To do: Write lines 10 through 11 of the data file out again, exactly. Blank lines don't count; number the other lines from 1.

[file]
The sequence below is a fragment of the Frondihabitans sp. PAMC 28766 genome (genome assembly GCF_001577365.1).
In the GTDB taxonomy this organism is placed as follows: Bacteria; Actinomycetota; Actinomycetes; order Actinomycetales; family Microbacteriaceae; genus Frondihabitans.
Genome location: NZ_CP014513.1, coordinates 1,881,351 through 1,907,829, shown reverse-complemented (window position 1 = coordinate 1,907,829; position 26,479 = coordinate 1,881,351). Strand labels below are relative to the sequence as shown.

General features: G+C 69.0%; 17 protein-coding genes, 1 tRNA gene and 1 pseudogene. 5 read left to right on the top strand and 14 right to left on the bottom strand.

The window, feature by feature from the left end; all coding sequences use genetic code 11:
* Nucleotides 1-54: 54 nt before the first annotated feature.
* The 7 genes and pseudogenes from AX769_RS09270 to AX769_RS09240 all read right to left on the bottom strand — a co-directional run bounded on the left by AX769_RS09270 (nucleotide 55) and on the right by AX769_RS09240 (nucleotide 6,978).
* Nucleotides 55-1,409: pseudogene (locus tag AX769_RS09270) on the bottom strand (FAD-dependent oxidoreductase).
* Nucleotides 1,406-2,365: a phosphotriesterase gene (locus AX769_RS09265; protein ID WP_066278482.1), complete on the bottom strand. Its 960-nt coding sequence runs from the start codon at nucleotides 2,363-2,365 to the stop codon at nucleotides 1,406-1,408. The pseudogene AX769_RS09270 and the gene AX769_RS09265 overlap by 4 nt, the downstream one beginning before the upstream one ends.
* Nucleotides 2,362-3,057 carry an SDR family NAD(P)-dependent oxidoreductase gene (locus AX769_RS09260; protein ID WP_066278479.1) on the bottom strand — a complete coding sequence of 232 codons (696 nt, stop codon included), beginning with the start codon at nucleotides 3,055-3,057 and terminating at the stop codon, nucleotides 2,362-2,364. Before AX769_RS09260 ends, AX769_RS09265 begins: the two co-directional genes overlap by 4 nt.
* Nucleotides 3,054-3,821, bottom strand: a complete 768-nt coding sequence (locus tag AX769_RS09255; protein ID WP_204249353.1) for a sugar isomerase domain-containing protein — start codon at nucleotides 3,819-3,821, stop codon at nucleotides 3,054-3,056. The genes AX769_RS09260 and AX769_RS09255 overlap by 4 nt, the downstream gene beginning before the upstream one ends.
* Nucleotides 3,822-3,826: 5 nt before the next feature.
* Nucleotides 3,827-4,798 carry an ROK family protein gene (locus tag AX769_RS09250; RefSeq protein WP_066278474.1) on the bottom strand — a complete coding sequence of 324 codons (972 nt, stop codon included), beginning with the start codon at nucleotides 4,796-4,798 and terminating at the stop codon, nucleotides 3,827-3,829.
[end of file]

* Nucleotides 2,362-3,057 carry an SDR family NAD(P)-dependent oxidoreductase gene (locus AX769_RS09260; protein ID WP_066278479.1) on the bottom strand — a complete coding sequence of 232 codons (696 nt, stop codon included), beginning with the start codon at nucleotides 3,055-3,057 and terminating at the stop codon, nucleotides 2,362-2,364. Before AX769_RS09260 ends, AX769_RS09265 begins: the two co-directional genes overlap by 4 nt.
* Nucleotides 3,054-3,821, bottom strand: a complete 768-nt coding sequence (locus tag AX769_RS09255; protein ID WP_204249353.1) for a sugar isomerase domain-containing protein — start codon at nucleotides 3,819-3,821, stop codon at nucleotides 3,054-3,056. The genes AX769_RS09260 and AX769_RS09255 overlap by 4 nt, the downstream gene beginning before the upstream one ends.